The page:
23 And Oh! Djokovic Remains Unbeaten, Kisses Another Masters 1000 Trophy

WASHINGTON, August 30, 2020 (by Michael Dickens)

World No. 1 Novak Djokovic completed his second career Golden Masters when he won the Western & Southern Open men’s singles title for the second time, defeating 30th-ranked Milos Raonic 1-6, 6-3, 6-4 in two hours, on Saturday.

Djokovic extended his unbeaten string in 2020 to 23-0 and he remains the only player in ATP history to capture all nine ATP Masters 1000 titles. The 33-year-old Serbian also tied Rafael Nadal‘s record for most ATP Masters 1000 titles with 35.

Coming less than 24 hours after Djokovic survived a three-hour and one-minute semifinal against Spain’s eighth seed Roberto Bautista Agut, he had to come from behind to beat the Canadian No. 3 Raonic to win his 80th tour-level title. It took two hours to wrap up the victory inside Louis Armstrong Stadium at the USTA Billie Jean King National Tennis Center in Flushing Meadows, N.Y., site of the upcoming US Open and this year’s temporary home of the Western & Southern Open.

“I would like to thank my team for hanging in there. Tough match yesterday, three hours,” Djokovic said during the trophy ceremony afterward. “I would like to take this opportunity to say hello to all the Cincinnati fans and tennis fans around the world. We miss you guys. It feels quite strange to be in these conditions and circumstances, but we all hope for a better tomorrow and you are one of the biggest reasons why we play professional tennis, so hopefully we can see you very, very soon.”

Later, a visibly tired Djokovic said, “I am trying to make the most of my career, trying to use this time when I feel that I am physically, mentally, emotionally, game-wise at [my] peak and playing some of the best tennis that I have ever played. Going on an unbeaten run so far this year obviously brings even more confidence each match.

”I’m just trying to enjoy it and embrace the process. How long that journey is going to last and what kind of legacy I’m going to leave behind, that’s on somebody else to really judge and, you know, and evaluate.

”But I’m trying to do my best. Obviously on the court with the goals and ambitions that I have, obviously I want to play my best tennis in Grand Slams and 1000 events. That’s what I’m focusing on right now. And also off the court, try to make the most out of the energy that I have preserved.”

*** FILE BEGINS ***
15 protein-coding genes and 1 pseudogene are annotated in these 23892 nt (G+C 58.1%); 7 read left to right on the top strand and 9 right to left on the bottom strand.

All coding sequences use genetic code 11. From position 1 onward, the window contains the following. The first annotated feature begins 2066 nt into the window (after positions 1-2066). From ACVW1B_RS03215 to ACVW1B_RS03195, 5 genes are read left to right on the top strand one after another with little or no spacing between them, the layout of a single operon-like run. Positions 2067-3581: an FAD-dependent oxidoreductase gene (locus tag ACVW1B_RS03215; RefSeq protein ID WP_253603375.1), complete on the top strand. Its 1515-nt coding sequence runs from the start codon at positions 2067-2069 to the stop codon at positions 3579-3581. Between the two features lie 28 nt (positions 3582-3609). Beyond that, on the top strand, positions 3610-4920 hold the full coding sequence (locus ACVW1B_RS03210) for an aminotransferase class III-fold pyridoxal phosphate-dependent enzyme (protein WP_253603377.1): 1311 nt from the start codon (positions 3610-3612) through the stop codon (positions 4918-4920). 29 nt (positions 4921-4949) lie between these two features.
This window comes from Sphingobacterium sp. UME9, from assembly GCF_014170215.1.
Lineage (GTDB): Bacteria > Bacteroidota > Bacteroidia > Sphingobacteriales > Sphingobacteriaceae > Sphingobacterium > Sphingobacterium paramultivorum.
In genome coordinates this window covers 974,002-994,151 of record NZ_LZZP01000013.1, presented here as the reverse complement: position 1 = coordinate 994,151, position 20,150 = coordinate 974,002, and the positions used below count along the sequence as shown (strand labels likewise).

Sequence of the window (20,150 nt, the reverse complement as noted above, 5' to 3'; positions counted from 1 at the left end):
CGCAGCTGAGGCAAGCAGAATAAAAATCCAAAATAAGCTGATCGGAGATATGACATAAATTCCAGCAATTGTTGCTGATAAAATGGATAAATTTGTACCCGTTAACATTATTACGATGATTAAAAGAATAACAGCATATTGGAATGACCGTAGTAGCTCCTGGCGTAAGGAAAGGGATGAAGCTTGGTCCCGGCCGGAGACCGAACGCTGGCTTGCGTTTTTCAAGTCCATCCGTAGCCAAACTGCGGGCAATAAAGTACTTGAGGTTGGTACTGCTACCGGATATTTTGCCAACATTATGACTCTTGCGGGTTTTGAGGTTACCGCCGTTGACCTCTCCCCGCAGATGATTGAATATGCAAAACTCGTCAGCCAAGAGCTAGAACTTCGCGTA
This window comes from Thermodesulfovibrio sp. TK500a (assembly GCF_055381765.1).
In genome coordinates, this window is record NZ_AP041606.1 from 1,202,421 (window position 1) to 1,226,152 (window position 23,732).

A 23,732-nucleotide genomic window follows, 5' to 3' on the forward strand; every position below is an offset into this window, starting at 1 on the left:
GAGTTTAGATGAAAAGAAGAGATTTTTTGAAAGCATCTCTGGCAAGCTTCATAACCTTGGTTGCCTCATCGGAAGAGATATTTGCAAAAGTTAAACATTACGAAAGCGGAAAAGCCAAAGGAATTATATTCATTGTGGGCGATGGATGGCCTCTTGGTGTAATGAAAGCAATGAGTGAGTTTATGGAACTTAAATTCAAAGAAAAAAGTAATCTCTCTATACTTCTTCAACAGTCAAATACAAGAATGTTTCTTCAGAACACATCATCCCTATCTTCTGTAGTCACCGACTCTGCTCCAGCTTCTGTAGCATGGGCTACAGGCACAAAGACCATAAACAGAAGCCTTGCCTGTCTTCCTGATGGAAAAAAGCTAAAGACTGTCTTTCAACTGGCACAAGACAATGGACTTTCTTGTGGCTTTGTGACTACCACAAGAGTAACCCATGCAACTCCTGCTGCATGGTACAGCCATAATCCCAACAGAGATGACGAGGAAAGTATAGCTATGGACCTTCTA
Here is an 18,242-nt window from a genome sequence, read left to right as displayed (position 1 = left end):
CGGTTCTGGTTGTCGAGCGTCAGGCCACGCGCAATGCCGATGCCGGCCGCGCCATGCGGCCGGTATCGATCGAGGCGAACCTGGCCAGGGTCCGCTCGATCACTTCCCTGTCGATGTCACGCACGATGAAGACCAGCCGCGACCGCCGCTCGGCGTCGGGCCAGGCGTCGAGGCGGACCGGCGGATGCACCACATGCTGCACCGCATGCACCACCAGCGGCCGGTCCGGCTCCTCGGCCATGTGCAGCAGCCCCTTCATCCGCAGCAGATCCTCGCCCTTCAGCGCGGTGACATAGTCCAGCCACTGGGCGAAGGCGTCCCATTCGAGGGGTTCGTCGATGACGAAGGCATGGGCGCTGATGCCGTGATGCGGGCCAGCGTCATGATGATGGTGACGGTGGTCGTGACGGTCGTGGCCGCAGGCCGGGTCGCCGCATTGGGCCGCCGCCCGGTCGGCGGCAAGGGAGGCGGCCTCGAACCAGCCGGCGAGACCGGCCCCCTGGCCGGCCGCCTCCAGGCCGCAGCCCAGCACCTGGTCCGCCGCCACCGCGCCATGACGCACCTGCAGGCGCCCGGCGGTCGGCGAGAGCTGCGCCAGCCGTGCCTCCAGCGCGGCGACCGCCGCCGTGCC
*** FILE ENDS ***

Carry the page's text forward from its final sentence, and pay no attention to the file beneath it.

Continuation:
Although Raonic came out strong in the opening set showing an aggressive style of play with his forehand and booming serve – and took advantage of a double-break to win the first set – it was Djokovic, who came roaring back after playing listless in the beginning. He found his rhythm while neutralizing Raonic’s serve and ground-stroke attack.

By the end of the match, although Raonic finished with 10 service aces and won points on 76 percent of his first serves, Djokovic was just a bit better overall. He won 74 percent of his first-serve points and 49 percent of his second serves. He also broke Raonic three times.

As Raonic was attempting to win the biggest title of his career to date – and a victory would have anointed him as the first Canadian to win a Masters 1000 title – instead, he’s now 0-4 in Masters 1000 finals and 0-11 lifetime against Djokovic.

“What is that, 23-0?” Raonic asked Djokovic during the trophy ceremony. “Honestly, if I start the year off 3-0, I’m pretty happy.”

Looking back, it was a difficult and challenging week for Djokovic, both on and off the court. On it, in two of his matches, he needed mid-match visits from a trainer to adjust his neck. However, it didn’t deter his enthusiasm for returning to the tour and winning the first tournament since the ATP Tour was suspended in March as the coronavirus pandemic struck the tennis world. Off the court, he and Canadian Vasek Pospisil are in the midst of forming a breakaway body to represent the interest of male tennis players outside the current structure of the ATP.

“In the past three, four days, I struggled a little bit with my physical condition, but I managed to pull this one through,” Djokovic said during the trophy presentation. “It was a very close encounter all the way through the last shot. It was anybody’s game.”

Next, Djokovic has a date on Monday evening in cavernous Arthur Ashe Stadium, next door to Armstrong, in the first round of the US Open. His opponent will be No. 107 Damir Dzumhur of Bosnia-Herzegovina.

Carreño Busta and de Minaur win title in debut

Spanish-Australian duo Pablo Carreño Busta and Alex de Minaur won their team debut final with a 6-2, 7-5 victory over British pair Jamie Murray and Neal Skupski in a one hour and 23-minute match that began on the Grandstand and was moved indoors to Louis Armstrong Stadium for the final game after the match was suspended by rain with Carreño Busta and de Minaur one game from wrapping up the victory and title.

While Carreño Busta was competing in his fourth tour-level doubles final, it was the first one for de Minaur, who is ranked 26th in singles and will be seeded at the US Open.

“It was a good week for us,” said Carreño Busta. “We lost in the singles and we just tried to continue to play matches. It is important for us to get rhythm, to get confidence and I think the doubles, on this occasion, was good for this.

“We didn’t expect to arrive to a final and win the tournament, but we played the last matches better than the first ones.”

De Minaur added: “It’s a great feeling. I am very happy to be back on court and hopefully this week in doubles can give me some confidence and momentum going into next week.”